[vc_row][vc_column][vc_column_text]This post has been updated to reflect the latest revision to the NIST 800-171 compliance requirements - October 2, 2017.
If your organization does business with the Department of Defense or other government institutions, in all likelihood NIST 800-171 will significantly affect how your organization handles sensitive data by December 31, 2017. Before we get started discussing the publication itself you may want to take this free 9 question assessment specifically designed by our IT security professional services team to assess your organization’s readiness.
The National Institute of Standards and Technology (NIST) published NIST Special Publication (SP) 800-171, Protecting Controlled Unclassified Information in Nonfederal Information Systems and Organizations, in June of 2015. As a part of the NIST 800 Series, SP 800-171 is one of many government publications setting policies, procedures, and guidelines for computer security.
NIST 800-171 is specifically focused on the requirements for U.S. Government contractors working with Controlled Unclassified Information (CUI). With 14 families of security controls, the requirement sets a broad standard for securing the confidentiality of government information shared with contractors. Government contractors and subcontractors must implement the documented controls by December 31, 2017 in order to maintain their business with the U.S. Government. The confidentiality of sensitive information is a top risk for organizations across the government because of the rash of attacks again OPM and other government organizations that handle sensitive data. In order for businesses to continue receiving sensitive information from the government, they must provide assurance that they have acceptable security in place to protect the confidentiality of government information. The 800-171 requirements were initially published in 2015, and are especially relevant at a time when data breaches are more common than ever.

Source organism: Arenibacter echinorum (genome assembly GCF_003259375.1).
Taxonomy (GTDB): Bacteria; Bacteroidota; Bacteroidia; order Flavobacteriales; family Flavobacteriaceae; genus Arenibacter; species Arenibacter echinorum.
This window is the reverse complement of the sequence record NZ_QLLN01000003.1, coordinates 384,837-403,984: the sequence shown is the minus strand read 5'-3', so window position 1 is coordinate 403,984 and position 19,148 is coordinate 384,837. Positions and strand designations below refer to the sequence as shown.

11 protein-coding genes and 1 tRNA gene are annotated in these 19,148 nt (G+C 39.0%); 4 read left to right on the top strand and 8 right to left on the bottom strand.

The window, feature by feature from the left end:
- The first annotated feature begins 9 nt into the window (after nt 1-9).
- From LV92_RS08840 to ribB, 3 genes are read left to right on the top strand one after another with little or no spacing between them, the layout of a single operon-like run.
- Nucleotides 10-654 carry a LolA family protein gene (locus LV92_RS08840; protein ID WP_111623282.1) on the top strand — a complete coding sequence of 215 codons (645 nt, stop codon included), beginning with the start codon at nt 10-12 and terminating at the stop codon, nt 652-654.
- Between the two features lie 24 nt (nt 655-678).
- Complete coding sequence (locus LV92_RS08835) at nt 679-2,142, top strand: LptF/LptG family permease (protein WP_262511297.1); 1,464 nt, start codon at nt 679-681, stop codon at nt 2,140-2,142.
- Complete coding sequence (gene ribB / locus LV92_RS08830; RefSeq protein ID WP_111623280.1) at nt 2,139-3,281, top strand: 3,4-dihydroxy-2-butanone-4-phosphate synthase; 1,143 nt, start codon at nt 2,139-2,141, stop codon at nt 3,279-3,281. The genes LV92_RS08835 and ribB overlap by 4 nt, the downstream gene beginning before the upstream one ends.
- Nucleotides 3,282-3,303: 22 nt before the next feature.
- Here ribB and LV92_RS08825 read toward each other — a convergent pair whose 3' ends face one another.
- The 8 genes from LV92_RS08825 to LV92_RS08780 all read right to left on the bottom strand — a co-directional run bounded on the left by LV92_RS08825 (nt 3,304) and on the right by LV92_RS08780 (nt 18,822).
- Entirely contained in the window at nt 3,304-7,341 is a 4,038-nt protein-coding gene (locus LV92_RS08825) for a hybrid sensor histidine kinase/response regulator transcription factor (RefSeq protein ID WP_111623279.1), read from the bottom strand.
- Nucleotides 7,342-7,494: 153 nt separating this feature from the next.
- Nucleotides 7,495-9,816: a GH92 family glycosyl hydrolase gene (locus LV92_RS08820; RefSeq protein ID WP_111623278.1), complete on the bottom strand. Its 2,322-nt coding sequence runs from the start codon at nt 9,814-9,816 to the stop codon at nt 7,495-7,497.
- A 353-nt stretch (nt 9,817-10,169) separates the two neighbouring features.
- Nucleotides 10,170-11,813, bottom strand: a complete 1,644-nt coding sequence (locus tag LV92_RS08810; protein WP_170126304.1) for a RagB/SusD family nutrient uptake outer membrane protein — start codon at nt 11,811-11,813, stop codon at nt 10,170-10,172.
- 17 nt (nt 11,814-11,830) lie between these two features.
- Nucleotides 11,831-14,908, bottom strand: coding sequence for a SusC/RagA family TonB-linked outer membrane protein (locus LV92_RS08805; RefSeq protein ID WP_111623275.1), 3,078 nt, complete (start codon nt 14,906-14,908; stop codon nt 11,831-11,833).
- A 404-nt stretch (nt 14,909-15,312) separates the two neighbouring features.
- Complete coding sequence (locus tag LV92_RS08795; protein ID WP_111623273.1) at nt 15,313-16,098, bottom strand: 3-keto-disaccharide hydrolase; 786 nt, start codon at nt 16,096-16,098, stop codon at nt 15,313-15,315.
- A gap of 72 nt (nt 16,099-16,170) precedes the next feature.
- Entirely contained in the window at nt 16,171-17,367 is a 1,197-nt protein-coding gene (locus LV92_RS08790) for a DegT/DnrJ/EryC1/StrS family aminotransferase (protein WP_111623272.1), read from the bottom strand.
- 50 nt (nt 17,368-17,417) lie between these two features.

2017 has been another year of consistent data breaches or cybersecurity attacks making front page news. Several payment system breaches occurred at InterContinental Hotels Group, Arby’s, and Chipotle. Personal data was stolen from health care providers at Washington State University and Anthem. 14 million records of Verizon customers were stolen from an unsecured Amazon Simple Storage Solution server. And, in perhaps the most damaging breach to date, the personal information of 143 Americans was stolen from Equifax, including social security numbers. In a global risk environment where data breaches are likely to continue, strong security measures are necessary to secure the confidentiality of sensitive data. Sensitive data that the government handles is no exception, and 800-171 requirements address and theoretically close a gap in security for this broad category of government information.
Controlled Unclassified Information (CUI) is a broad classification of sensitive, but not necessarily classified, information, including health information, legal documents, financial data, law enforcement information, and proprietary business information. There are 22 approved CUI categories of information. A full list of categories and subcategories is published by the National Archives and Records Administration’s Information Security Oversight Office and contains around 100 categories and subcategories. The classification is the result of Executive Order 13556, which attempted to standardize the many different classifications that were in use across the government like ‘For Official Use Only’ or ‘Proprietary.’ NIST published 800-171 in 2015 as a directive for how to secure this new classification of government information.